Saturday, December 24, 2011

Lunopolis (2011)

The mockumentary is a genre that expects us to believe in the impossible in the disguise of the possible. History are filled with, I would say, most interesting productions. It's like the genre itself makes the filmmakers extra careful with details, acting and trying to stitch together a script that will stun the audience. From Zelig and Cannibal Holocaust to The Blair Witch Project and The Last Broadcast, to modern movies like Survival of the Dead to Troll Hunter. Lunopolis was released this year, and so far - and I've seen most of them - this is one of the most powerful and intelligent mockumentaries made. The budget is low and some of the effects (like manipulated photos) aren't the best, but it makes everything come together in the end like never before.

Could the strongest idea with Lunopolis be that they took the most absurd idea, the most wacky storyline every conceived and made  it look like something possible? Yes, the basic idea is that a some filmmakers discovers a strange machine deep down in a secret underground base. It's an electronic device that nearly kills one of them. Everything leads them to The Church of Lunology (who bears more than one resemblance with Scientology) who believes people are living on the moon! The deeper our heroes go the more complicated the plot becomes and soon the day that some people believe is the end of the world arrives, the 21st of December 2012...

Lunopolis mixes every lunatic (sorry) conspiracy theory into one tight script. We have everything from ancient astronauts, hidden structures on the moon, the 2012 doomsday, UFO's, ghosts and sects mixed like never before, and hell yeah, it works! The footage of the crew investigating the leads and sooner or later getting themselves in danger is inter-cut with extremely well-made interviews with experts of mythology, religion, time and space. These are so realistic they could have been take from anything produced by the History Channel. But it's fake and it's so well-made I can't believe it.

What really takes me out of the story whenever it happens are a few not so good manipulated photos and two occasions when a characters draws a gun, which felt both unexpected and not really necessary becomes it suddenly feels like a cheap action movie. But that's my only complains. The rest is a very convincing and entertaining conspiracy-thriller with sci-fi elements. The acting is good, especially from the "experts" and I'm very impressed by the work Matthew Avant and his team has done with finding locations - from the secret underground base to the impressive headquarters of The Church of Lunology.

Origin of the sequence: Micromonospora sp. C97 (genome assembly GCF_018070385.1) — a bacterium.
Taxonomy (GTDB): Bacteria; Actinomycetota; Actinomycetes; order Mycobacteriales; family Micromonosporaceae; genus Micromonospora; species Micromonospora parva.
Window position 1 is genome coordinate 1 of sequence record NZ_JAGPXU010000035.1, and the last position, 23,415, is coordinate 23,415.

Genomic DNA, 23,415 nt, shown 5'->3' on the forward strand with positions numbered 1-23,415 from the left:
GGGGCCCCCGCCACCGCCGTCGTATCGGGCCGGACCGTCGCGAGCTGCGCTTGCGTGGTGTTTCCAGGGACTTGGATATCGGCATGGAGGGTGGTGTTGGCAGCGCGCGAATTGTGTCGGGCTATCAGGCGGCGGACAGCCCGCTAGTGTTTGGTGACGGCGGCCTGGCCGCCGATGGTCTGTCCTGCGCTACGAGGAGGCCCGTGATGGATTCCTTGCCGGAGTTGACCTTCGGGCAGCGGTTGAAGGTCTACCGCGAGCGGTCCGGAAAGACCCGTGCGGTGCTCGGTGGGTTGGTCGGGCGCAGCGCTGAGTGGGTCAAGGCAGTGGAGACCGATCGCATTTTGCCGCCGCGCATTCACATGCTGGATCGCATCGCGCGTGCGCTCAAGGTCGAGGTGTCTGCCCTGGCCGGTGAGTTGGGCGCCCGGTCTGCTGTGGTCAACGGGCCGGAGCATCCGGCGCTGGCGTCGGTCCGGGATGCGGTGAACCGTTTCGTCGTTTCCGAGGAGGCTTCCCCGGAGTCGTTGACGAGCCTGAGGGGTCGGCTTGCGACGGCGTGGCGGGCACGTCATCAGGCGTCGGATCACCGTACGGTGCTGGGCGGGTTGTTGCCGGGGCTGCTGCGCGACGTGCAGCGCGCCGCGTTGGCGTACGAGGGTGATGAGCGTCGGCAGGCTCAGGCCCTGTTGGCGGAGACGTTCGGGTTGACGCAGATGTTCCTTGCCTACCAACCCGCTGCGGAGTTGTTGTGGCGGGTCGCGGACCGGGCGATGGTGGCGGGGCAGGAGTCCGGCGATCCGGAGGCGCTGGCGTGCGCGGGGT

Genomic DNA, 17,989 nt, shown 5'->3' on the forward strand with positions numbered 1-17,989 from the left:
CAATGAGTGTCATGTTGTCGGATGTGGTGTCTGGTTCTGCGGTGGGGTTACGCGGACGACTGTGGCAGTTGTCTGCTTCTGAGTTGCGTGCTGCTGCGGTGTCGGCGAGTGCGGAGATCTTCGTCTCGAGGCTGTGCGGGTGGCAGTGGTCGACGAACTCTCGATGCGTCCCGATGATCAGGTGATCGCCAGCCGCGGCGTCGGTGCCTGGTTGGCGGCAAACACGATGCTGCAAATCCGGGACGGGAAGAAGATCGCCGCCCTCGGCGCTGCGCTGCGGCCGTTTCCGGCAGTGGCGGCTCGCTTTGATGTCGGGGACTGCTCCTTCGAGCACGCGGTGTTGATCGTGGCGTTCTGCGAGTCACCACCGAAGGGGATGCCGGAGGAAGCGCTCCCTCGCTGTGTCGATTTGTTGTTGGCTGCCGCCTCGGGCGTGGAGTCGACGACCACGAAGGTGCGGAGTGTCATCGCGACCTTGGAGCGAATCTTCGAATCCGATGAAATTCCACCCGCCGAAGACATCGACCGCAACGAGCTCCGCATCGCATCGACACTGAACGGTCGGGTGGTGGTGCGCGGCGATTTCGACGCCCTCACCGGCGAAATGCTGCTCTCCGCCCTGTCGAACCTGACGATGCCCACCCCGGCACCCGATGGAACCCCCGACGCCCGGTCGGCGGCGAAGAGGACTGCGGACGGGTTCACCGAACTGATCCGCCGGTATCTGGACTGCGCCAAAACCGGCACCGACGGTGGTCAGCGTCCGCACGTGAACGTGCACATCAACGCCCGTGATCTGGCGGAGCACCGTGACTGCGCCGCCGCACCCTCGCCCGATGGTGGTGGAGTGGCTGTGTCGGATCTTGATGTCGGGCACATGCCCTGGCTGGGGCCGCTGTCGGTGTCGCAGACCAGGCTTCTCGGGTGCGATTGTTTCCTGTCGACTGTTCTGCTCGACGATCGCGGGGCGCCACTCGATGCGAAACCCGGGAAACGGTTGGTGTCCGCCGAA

One of the highlights is actor Dave Potter, playing David James, a "moon-escapee" who wants to tell his story. His performance is excellent, worthy of very price in the book, and reminded me a lot of the equally brilliant performance by Raymond J. Barry in Interview with the Assassin, one of the best mockumentaries ever made. The director, Neil Burger, went on to bigger projects like The Illusionist and Limitless, but his first movie is still the best he made.

The moon has been a source of mockumentaries before: Alternative 3, Dark Side of the Moon, Apollo 18, but Lunopolis is the best. Without a doubt.

Matthew Avant will probably have a similar career, a successful one, but I hope he will stay closer to the ground and make movies like this - or better - in the future... or maybe he already done better movies in the future, or... right now?


Anonymous said...

This flick was awesome and mind warping. I am a hugh fan of the 'handheld genre' if you will, and this flick did not disapoint. I had only one immersion crashing moment which was when the 'lunar disciples' if you will, started cursing and reacting childishly to the fellas. I mean, they should have kept the 'enlightened mystique' imho. I must say, awesome flick.

Ninja Dixon said...

Really enjoyed it too, but I agree on the lunar disciples - they where a bit badly written and under-developed.